“Dying Midwestern” starts off with sprawling darkness before a burst of light shines through, reminiscent of Thursday’s Waiting in its approach to dynamic range, while album standout “Superstitions In Travel” feels like the poetic rage of At The Drive-In shined up to an almost blinding lustre.
Returning to the band’s status within the hallowed halls of 2000s alternative music, it’s difficult to pinpoint exactly why Elliott became, as Tom Mullen puts it for Washed Up Emo, “one of the first bands ‘forgotten’ when emo took over the world for a few years.” However, a few curious details of note stand out.
Their career after False Cathedrals was tumultuous, to say the least. Palumbo and Mobley left shortly after the record’s completion, with bassist Jason Skaggs and guitarist Benny Clark (Falling Forward) moving in as replacements. Elliott also dropped off midway through a tour with The Toadies in 2001, citing “disagreement with management decisions.”
2003 would then see the release of their follow-up third album, Songs in the Air, beginning as an EP before rapidly expanding into an LP project. The album found the quartet moving ever further away from their raw 90s sound, embracing ethereal soundscapes and incorporating noticeable post-rock elements. Following the album’s release in April and yet more member changes, the band quietly disbanded in November of that year.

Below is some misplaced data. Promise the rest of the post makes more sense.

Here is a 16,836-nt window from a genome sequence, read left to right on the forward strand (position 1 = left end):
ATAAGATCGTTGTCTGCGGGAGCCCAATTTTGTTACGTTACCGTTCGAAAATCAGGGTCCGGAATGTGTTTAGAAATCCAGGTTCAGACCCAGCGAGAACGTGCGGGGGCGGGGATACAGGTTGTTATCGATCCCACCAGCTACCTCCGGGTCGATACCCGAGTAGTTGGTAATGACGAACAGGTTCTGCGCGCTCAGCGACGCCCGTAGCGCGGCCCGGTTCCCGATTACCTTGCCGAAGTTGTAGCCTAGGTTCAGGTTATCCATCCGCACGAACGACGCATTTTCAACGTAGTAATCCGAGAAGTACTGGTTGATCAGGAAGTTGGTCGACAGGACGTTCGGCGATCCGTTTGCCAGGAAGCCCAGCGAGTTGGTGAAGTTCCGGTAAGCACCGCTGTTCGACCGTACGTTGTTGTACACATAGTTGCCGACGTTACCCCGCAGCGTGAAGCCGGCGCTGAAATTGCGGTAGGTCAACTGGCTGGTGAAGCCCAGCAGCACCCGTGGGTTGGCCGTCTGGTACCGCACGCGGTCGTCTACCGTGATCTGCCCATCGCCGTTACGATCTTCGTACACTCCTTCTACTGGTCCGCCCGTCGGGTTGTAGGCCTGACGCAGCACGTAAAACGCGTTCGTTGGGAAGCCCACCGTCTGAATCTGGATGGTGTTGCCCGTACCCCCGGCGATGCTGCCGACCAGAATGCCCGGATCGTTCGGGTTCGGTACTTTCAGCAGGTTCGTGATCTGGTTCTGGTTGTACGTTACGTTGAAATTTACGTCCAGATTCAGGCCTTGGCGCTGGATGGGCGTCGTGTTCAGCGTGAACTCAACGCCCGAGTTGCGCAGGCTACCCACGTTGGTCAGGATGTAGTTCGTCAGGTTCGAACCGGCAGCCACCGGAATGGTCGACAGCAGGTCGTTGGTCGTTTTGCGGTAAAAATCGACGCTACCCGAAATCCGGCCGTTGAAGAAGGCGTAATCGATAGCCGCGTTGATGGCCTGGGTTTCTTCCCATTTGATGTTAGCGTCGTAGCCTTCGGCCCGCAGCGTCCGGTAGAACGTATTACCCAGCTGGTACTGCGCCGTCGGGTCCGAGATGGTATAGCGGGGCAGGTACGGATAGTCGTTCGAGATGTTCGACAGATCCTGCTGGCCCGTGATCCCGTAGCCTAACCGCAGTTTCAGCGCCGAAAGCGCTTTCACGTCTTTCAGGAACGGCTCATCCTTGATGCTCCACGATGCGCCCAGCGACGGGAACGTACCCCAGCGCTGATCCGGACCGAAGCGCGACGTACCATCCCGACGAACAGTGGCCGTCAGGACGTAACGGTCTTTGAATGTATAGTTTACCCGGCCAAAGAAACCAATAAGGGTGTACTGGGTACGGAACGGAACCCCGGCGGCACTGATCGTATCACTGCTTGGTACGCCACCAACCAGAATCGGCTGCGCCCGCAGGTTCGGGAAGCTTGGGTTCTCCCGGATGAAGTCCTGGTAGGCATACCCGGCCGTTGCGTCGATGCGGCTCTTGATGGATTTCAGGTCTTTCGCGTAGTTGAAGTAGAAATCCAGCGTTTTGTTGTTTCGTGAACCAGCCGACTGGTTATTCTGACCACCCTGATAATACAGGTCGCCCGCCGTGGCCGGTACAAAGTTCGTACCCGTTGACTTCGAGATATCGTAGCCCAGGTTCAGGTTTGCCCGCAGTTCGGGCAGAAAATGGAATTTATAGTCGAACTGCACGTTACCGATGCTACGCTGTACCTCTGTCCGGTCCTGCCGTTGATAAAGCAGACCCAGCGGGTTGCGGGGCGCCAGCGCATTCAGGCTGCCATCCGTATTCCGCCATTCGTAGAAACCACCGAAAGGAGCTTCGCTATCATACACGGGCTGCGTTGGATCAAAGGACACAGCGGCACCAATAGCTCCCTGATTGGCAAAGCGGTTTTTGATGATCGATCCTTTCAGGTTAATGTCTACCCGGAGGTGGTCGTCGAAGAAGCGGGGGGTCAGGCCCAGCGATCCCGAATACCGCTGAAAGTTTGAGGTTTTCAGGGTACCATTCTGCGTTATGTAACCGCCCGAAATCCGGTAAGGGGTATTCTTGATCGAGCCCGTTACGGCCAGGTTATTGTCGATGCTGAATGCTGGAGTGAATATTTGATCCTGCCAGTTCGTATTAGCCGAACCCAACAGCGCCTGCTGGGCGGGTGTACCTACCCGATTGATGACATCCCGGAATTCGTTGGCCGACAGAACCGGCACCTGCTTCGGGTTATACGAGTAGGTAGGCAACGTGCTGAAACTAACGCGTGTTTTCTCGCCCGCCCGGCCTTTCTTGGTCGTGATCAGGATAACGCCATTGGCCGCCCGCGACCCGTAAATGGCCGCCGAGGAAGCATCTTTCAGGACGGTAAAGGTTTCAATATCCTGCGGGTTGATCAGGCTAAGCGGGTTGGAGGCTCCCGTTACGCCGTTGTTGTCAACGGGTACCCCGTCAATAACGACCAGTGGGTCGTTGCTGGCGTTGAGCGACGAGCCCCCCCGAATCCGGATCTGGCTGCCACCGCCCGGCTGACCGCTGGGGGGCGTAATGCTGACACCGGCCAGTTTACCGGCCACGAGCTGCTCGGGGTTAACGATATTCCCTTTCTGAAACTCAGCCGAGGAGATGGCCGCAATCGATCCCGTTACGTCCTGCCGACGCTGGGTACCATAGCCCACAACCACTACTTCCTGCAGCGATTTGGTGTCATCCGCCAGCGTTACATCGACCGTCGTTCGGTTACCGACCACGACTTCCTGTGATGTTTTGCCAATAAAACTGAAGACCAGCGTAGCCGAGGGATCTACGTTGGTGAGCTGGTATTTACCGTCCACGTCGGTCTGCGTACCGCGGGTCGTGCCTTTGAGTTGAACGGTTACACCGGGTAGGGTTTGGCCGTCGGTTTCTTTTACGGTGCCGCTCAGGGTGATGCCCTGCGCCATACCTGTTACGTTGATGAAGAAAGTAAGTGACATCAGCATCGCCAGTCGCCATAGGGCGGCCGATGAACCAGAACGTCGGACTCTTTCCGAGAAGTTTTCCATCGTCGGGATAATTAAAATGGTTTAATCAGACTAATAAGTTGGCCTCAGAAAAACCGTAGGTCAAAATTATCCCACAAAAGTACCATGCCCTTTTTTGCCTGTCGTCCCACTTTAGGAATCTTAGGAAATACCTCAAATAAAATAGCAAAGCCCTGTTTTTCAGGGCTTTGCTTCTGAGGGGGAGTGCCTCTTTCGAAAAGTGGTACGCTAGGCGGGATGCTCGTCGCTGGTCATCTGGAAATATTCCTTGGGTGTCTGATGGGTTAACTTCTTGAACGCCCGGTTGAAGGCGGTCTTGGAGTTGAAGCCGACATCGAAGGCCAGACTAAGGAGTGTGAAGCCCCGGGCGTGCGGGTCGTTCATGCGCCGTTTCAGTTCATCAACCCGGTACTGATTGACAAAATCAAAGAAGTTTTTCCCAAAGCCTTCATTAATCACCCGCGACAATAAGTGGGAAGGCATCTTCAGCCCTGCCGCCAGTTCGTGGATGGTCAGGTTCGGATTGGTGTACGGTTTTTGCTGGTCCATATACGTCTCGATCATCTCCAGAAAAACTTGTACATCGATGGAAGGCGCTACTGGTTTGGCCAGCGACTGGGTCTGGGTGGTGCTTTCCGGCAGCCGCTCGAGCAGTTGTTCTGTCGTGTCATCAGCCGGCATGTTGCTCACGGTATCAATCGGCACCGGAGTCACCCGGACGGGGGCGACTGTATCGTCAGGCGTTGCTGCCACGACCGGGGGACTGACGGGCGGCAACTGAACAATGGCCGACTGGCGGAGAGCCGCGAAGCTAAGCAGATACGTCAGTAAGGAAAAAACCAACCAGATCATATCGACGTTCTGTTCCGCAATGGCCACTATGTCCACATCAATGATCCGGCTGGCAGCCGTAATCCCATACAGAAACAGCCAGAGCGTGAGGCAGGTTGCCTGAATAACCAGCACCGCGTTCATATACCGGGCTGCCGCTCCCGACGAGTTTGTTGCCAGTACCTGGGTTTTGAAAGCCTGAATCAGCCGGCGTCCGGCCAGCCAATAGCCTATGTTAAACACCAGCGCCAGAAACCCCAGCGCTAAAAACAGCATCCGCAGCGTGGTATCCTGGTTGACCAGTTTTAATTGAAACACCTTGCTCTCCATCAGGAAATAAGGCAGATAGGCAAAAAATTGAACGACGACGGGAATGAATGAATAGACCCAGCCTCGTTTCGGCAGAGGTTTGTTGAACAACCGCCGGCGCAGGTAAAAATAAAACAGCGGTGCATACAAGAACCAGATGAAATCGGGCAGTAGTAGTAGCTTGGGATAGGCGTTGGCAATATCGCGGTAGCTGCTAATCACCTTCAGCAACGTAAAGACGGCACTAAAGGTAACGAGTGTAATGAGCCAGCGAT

One can almost imagine a world where none of these events transpires. A world where False Cathedrals resonates with the wave of enthusiasm emo would receive in 2001, where mainstream interest and industry upheavals effectively launched the careers of acts like Jimmy Eat World, Dashboard Confessional, Thursday and others. After all, Spotify’s mEMOries playlist, with a tidy 70,070 likes, puts Elliott right alongside these groups and many, many more.
And yet, while we don’t live in that world, we do have False Cathedrals. Take solace in that and give it a spin.